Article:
KEY WORDS

sodium intake mortality cardiovascular disease Third National Health and Nutrition Examination Survey (NHANES III) 

References

  1. 1.
    U.S. Department of Health and Human Services and U.S. Department of Agriculture. Dietary Guidelines for Americans, 2005. Available at: http://www.health.gov/dietaryguidelines/dga2005/. Last accessed February 16, 2007.
  2. 2.
    Joint National Committee for the Prevention, Detection, Evaluation, and Treatment of High Blood Pressure. The Seventh Report of the Joint National Committee for the prevention, detection, evaluation, and treatment of high blood pressure (JNC VII). JAMA. 2003;289:2560–72.CrossRefGoogle Scholar
  3. 3.
    Pearson TA, Blair SN, Daniels SR, Eckel RH, Fair JM, Fortmann SP, Franklin BA, Goldstein LB, Greenland P, Grundy SM, Hong Y, Miller NH, Lauer RM, Ockene IS, Sacco RL, Sallis JF Jr, Smith SC Jr, Stone NJ, Taubert KA. AHA guidelines for primary prevention of cardiovascular disease and stroke: 2002 update. Circulation. 2002;106(33):88–91.PubMedCrossRefGoogle Scholar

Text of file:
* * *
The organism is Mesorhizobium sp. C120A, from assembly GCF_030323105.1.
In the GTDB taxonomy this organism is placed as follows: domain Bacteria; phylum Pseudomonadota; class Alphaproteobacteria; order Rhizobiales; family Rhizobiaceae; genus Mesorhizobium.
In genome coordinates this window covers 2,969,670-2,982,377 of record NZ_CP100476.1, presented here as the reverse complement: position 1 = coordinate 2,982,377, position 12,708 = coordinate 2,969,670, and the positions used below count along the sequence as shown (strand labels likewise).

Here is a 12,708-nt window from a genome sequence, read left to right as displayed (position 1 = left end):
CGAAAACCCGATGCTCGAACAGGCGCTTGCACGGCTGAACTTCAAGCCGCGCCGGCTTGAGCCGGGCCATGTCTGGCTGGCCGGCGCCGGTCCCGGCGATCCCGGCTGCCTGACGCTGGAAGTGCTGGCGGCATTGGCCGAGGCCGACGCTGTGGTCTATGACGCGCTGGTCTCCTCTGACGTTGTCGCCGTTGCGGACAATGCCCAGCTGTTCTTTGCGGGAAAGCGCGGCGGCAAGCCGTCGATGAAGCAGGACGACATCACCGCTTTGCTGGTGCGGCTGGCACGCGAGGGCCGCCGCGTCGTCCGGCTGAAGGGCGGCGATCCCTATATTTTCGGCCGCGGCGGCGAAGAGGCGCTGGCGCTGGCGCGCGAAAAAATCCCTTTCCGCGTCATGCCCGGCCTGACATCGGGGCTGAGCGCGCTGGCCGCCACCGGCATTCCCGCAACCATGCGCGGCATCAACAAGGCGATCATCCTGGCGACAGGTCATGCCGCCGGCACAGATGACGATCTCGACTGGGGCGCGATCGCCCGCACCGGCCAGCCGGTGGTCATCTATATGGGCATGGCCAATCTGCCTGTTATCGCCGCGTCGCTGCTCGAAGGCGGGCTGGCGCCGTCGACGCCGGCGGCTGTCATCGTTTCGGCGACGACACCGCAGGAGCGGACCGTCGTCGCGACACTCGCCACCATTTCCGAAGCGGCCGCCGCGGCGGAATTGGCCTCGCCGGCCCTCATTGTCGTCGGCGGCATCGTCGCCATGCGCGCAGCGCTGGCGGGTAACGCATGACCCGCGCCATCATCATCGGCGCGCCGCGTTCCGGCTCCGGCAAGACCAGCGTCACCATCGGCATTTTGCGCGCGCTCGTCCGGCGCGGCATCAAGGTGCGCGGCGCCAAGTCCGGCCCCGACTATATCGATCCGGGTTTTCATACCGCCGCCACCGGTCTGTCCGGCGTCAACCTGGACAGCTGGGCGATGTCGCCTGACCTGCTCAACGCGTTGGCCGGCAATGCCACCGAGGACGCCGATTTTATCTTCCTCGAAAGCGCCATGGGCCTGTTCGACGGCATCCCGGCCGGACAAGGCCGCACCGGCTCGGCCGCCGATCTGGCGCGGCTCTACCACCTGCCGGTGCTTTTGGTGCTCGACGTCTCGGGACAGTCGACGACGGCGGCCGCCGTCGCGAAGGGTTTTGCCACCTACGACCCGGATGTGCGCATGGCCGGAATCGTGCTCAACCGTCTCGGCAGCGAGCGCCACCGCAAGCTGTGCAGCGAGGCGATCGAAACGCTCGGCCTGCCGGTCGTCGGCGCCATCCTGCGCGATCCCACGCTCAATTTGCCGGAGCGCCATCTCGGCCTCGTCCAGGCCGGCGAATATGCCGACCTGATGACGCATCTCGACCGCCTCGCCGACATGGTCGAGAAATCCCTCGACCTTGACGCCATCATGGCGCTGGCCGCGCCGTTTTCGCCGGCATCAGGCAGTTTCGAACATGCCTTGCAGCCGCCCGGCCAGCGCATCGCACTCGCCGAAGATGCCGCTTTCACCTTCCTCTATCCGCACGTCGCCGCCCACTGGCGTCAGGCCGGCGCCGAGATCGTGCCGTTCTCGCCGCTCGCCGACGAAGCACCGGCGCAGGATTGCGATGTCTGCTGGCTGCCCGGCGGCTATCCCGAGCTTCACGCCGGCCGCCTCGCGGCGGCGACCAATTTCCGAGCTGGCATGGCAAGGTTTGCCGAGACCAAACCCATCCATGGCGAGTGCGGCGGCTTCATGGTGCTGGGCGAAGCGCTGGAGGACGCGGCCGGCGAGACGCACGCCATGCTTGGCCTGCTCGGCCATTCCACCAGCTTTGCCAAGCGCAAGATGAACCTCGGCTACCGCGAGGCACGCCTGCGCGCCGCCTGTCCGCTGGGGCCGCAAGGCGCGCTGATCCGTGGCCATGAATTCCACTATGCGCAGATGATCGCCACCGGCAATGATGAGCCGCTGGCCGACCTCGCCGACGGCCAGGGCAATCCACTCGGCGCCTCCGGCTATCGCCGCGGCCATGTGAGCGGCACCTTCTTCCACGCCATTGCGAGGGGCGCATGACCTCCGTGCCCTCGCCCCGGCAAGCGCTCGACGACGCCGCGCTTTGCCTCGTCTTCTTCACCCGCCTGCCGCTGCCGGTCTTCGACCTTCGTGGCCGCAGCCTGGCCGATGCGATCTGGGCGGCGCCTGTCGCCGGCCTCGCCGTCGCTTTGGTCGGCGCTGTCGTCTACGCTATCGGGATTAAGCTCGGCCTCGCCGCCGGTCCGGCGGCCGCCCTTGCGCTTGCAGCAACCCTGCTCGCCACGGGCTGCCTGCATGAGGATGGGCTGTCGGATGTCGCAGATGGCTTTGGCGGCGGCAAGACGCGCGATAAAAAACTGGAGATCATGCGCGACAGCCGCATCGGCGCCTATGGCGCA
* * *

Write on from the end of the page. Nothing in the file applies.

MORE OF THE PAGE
4. 4.
    Hooper L, Bartlett C, Davey Smith G, Ebrahim S. Advice to reduce dietary salt for prevention of cardiovascular disease. Cochrane Database of Systematic Reviews 2004, Issue 1. Art. No.: CD003656. DOI 10.1002/14651858.CD003656.pub2.
  5. 5.
    Tunstall-Pedoe H, Woodward M, Tavendale R, A’Brook R, McCluskey MK. Comparison of the prediction by 27 different factors of coronary heart disease and death in men and women of the Scottish heart health study: cohort study. BMJ. 1997;315:722–9.PubMedGoogle Scholar
  6. 6.
    He J, Ogden LG, Vupputuri S, Bassano LA, Loria C, Whelton PK. Dietary sodium intake and subsequent risk of cardiovascular disease in overweight adults. JAMA. 1999;282:2027–34.PubMedCrossRefGoogle Scholar
  7. 7.
    Tuomilehto J, Jousilahti P, Rastenyte D, et al. Urinary sodium excretion and cardiovascular mortality in Finland: a prospective study. Lancet. 2001;347:848–51.CrossRefGoogle Scholar